MARGARET MEAD: Americans Confused About Success

"For many Americans, the concept of success is a source of confusion. As a people, we Americans greatly prize success. We are taught to celebrate and admire the one who gets the highest grades, the one voted most attractive or most likely to succeed. But while we often rejoice in the success of people far removed from ourselves - people who work in another profession, live in another community, or are endowed with a talent that we do not especially want for ourselves - we tend to regard the success of people close at hand, within our own small group, as a threat."

— Adapted from Margaret Mead, The Egalitarian Error

Explain Mead's argument and discuss the extent to which you agree or disagree with her analysis. Support your position by referring to the passage and providing reasons and examples from your own experience, observations, or reading.


         In the passage, "The Egalitarian Error," Margaret Mead strongly believe that Americans today, greatly prize being successful and celebrate the success of others.  However, when someone close, such as a familar acquaintance, is successful, we tend to become envious towards them.  In other words, according to Mead, Americans are confused about the ideas of success.  People often celebrate the success of strangers because they are not from the same social group from which they are from.  For example, in the presidential election of 2008, Barack Obama won the Whitehouse candidacy, and citizens all over the country, whether of Black, White, Asian, or Spanish descent, celebrated his victory.  In my own personal experience, I have witnessed situations in which people recognize those accomplished outside of their own circle.  My family was more impressed with one of my friend's test scores than with mine, when both of our grades were fairly similar.   According to the text, we, the people, tend to regard success of the people who are close to us as non-important and instead of accepting it, we receive it as a threat.  Through the achievement of others close to us, the possibility of considering their success as a threat is increased; this in turn portrays them as a rival.  This growth of competition can make a person feel as if opportunity towards something grand is lost, that their "chance at spotlight" can been stolen from them, or if they are the one who succeeds, that being an overachiever or being able to complete a particular feat will not gain you recognition, but jealousy and envy from others.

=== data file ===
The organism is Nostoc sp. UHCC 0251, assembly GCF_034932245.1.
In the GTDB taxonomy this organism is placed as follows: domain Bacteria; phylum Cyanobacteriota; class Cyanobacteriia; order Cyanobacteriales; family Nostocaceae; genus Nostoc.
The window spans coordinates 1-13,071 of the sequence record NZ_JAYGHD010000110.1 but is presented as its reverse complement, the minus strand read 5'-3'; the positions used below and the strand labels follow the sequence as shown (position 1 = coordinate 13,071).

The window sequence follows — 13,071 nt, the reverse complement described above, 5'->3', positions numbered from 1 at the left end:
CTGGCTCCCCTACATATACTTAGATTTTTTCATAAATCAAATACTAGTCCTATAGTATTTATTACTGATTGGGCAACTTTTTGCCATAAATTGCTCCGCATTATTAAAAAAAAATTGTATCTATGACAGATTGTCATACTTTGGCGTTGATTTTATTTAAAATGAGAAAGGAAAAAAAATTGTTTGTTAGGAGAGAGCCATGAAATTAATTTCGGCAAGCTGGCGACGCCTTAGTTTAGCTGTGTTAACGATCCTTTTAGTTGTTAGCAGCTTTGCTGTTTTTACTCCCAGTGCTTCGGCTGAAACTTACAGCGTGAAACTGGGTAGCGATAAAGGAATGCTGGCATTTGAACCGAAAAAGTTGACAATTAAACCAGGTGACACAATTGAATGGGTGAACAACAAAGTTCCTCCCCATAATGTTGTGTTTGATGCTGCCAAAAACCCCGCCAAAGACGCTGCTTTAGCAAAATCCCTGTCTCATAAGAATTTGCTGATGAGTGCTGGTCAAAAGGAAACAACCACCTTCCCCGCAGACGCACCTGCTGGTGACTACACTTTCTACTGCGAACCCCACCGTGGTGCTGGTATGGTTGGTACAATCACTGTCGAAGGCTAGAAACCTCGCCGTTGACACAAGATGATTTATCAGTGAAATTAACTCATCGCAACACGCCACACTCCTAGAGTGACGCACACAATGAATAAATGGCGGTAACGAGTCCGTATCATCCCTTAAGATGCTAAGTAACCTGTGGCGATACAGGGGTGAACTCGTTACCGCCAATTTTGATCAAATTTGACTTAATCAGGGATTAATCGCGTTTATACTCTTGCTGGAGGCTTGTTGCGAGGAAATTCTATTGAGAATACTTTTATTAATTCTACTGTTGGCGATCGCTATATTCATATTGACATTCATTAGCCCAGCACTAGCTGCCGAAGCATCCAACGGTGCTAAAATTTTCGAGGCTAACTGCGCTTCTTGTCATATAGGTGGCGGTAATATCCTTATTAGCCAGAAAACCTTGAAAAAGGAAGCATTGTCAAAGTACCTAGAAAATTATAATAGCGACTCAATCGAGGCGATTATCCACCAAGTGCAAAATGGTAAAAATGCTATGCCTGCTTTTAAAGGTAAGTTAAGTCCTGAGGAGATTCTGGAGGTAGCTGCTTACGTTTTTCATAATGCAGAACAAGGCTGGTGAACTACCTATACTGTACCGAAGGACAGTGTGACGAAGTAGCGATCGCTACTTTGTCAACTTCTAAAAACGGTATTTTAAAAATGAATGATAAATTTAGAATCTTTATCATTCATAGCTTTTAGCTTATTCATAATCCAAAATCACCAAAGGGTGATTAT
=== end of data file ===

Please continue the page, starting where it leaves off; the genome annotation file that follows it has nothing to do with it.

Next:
The most noticeable effect of success of those near to us is gaining the feeling of lost opportunity.  For instance, when a high school student commits procrastination and laziness during his high school career, depriving himself of a chance at an after high school education, while his friend attends a well respected institution of education.  As a result, the high school student feels as if he has lost a valuable opportunity.  Another example would be when a potential employee is a applying for a job, but a more experienced or better qualified person is offered the job.  This outcome of another’s achievements can dramatically affect oneself.
            The feeling of having your “spotlight” stolen is another aspect of experiencing the effects of another person’s success.  In other words, when one who is close to us experiences fame and glory academically, jealousy may start to build up therefore causing us to react.  We tend to act in this way because people are truly selfish to the smallest extent.

-no spotlight, imaginary